Hawaiian Electric to quit coal power and add solar and battery storage | RenewEconomy

Hawaiian Electric to quit coal power and add solar and battery storage

Hawaiian Islands utility will end the use of coal power generation and replace it with another 300MW of solar PV and almost 2GWh of energy storage. 

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Hawaiian Electric, the primary provider of electricity to the Hawaiian Islands, has submitted contracts for new solar and storage projects that will end the use of coal on the Islands and represent 300MW of solar energy and almost 2GWh of energy storage.

Hawaiian Electric has been a world-leading utility in the transition to renewable energy, having repeatedly acquired new contracts for renewable and energy storage capacity to replace the Islands’ costly fossil fuel-based generation facilities.

A mammoth multi-phase procurement effort has been ongoing since 2018 and which has already resulted in a number of projects either approved or awaiting regulatory approval. Already, as of the end of 2019, Hawaiian Electric could boast a solar capacity of 902MW across five island grids, including 684MW of rooftop solar.

Further, the first phase of the renewable energy procurement resulted in contracts for seven grid-scale solar-plus-storage projects being submitted in early 2019, which will add approximately 262 MW of solar energy and 1,048 MWh of energy storage to the islands.

The new contracted submitted to the Public Utilities Commission (PUC) for review and approval are some of those selected in the second phase of Hawaiian Electric’s procurement, announced earlier this year, in which 16 solar + storage or standalone storage projects were selected for the islands of Oahu, Maui, and Hawaii that will deliver a combined 459MW of solar generation and nearly 3GWh of power storage.

Eight contracts have been submitted to the PUC for seven solar + storage projects and one standalone storage project on the islands of Oahu and Maui, with a combined capacity of nearly 300MW of new solar capacity and approximately 2GWh of energy storage.

Importantly, the projects planned for the island of Oahu will be enough to retire Hawaii’s only remaining coal-fired power plant, the 180-megawatt (MW) plant at Campbell Industrial Park owned by AES, by September 2022.

Meanwhile, on the island of Maui, the successful completion of the planned renewable energy projects will help support the retirement of the 38MW oil-fired Kahului plant in 2024.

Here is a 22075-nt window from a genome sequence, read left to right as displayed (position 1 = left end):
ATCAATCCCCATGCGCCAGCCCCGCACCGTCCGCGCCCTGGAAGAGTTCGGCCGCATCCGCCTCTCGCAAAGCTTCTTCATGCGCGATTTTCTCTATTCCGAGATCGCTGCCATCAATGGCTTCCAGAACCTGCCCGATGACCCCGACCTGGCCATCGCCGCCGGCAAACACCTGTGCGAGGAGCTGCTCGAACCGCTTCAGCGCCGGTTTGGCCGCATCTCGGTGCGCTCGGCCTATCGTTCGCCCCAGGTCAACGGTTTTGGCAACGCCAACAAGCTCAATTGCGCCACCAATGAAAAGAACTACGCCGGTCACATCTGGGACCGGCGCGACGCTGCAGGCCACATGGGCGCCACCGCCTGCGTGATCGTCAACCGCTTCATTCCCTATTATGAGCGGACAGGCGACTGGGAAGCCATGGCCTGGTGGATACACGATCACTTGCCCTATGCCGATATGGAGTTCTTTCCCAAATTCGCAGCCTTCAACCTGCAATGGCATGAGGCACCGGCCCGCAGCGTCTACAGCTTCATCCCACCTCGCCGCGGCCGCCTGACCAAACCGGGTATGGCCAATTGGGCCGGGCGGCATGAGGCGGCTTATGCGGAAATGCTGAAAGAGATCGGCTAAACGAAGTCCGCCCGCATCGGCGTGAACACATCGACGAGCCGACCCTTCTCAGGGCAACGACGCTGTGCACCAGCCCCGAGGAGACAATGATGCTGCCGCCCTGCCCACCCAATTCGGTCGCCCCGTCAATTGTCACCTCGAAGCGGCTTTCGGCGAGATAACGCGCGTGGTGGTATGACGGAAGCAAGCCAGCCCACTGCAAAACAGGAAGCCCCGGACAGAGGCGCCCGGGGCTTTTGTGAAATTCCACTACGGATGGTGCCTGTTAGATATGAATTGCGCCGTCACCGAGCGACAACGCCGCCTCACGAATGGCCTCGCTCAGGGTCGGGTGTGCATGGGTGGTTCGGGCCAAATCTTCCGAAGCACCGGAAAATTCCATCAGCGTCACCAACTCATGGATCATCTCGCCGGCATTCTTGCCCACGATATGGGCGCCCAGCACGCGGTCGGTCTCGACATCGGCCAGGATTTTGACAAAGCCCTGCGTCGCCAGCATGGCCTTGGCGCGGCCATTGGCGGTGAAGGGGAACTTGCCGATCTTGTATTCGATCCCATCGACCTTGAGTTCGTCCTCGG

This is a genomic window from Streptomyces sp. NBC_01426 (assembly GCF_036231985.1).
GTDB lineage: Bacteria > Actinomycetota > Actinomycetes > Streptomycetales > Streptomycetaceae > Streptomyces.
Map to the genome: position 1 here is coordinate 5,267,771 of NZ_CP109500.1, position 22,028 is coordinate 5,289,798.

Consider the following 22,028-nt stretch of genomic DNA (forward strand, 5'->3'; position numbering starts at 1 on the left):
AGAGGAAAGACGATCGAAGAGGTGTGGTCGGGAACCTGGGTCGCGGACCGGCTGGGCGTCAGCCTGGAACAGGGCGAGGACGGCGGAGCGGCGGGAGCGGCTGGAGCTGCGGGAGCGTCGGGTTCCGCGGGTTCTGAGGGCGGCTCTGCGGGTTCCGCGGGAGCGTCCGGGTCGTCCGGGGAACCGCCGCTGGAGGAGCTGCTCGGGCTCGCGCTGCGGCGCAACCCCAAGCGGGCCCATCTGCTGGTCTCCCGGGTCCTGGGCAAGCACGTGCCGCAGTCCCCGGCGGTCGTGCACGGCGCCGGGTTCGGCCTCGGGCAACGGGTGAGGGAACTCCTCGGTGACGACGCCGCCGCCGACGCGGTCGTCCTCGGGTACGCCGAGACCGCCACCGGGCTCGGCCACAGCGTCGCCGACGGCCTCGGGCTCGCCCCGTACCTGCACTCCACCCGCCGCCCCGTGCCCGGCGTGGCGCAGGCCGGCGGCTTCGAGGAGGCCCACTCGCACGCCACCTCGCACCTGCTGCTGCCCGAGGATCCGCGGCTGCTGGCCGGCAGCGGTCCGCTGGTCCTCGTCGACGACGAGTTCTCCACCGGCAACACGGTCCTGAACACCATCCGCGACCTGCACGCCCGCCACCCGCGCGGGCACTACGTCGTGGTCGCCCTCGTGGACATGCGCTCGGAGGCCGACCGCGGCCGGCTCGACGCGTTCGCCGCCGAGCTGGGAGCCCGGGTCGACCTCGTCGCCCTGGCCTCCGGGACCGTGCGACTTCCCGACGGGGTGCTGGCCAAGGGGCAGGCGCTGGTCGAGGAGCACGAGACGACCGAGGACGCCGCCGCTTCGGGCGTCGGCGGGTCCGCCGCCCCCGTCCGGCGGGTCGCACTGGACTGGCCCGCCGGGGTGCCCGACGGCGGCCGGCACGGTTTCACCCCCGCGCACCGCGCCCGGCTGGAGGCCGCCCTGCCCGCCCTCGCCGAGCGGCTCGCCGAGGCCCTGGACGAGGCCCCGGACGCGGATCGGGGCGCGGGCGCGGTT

“As planned, these projects will significantly advance our state’s renewable energy transformation and benefit everyone by reducing our exposure to volatile oil prices,” said Jim Alberts, Hawaiian Electric senior vice president of business development and strategic planning.

In addition to the eight renewable energy and storage projects planned by independent developers in response to Hawaiian Electric’s procurement call, the utility plans to build two standalone energy storage projects – one on Maui and one on Hawaii Island – and have been submitted to the PUC for review and approval.

The projects and their prices are listed here:

Oahu
Developer Project Location Technology MW/MWh Price
174 Power Global Kupehau Solar Kunia Solar + Storage 60/240 12.8¢ per kWh
AES Distributed Energy Waiawa Phase 2 Solar Waiawa Solar + Storage 30/240 12.4¢
AES Distributed Energy Mountain View Dairy Solar Waianae Solar + Storage 7/35 13.0¢
Innergex Renewable Energy Barbers Point Solar Kalaeloa Solar + Storage 15/60 11.2¢
Longroad Development Mahi Solar Kunia Solar + Storage 120/480 9.7¢
Energy Storage Resource Kapolei Energy Storage Barbers Point Harbor Storage * *
Maui
Developer Project Location Technology MW/MWh Price
Longroad Development Pulehu Solar Pulehu Solar + Storage 40/160 9.2¢
Innergex Renewable Energy Kahana Solar Napili-Honokowai Solar + Storage 20/80 8.9¢

* Kapolei Energy Storage does not produce energy so has no per unit price. A fixed monthly payment is made for energy stored in a single battery system intended to provide a four-hour, 135 MW, 540 MWh load-shift of energy to the evening hours when demand increases but solar generation diminishes and a 30-minute, 50 MW, 25 MWh fast frequency response in case of a system contingency to allow operators time for other resources to stabilise the grid.

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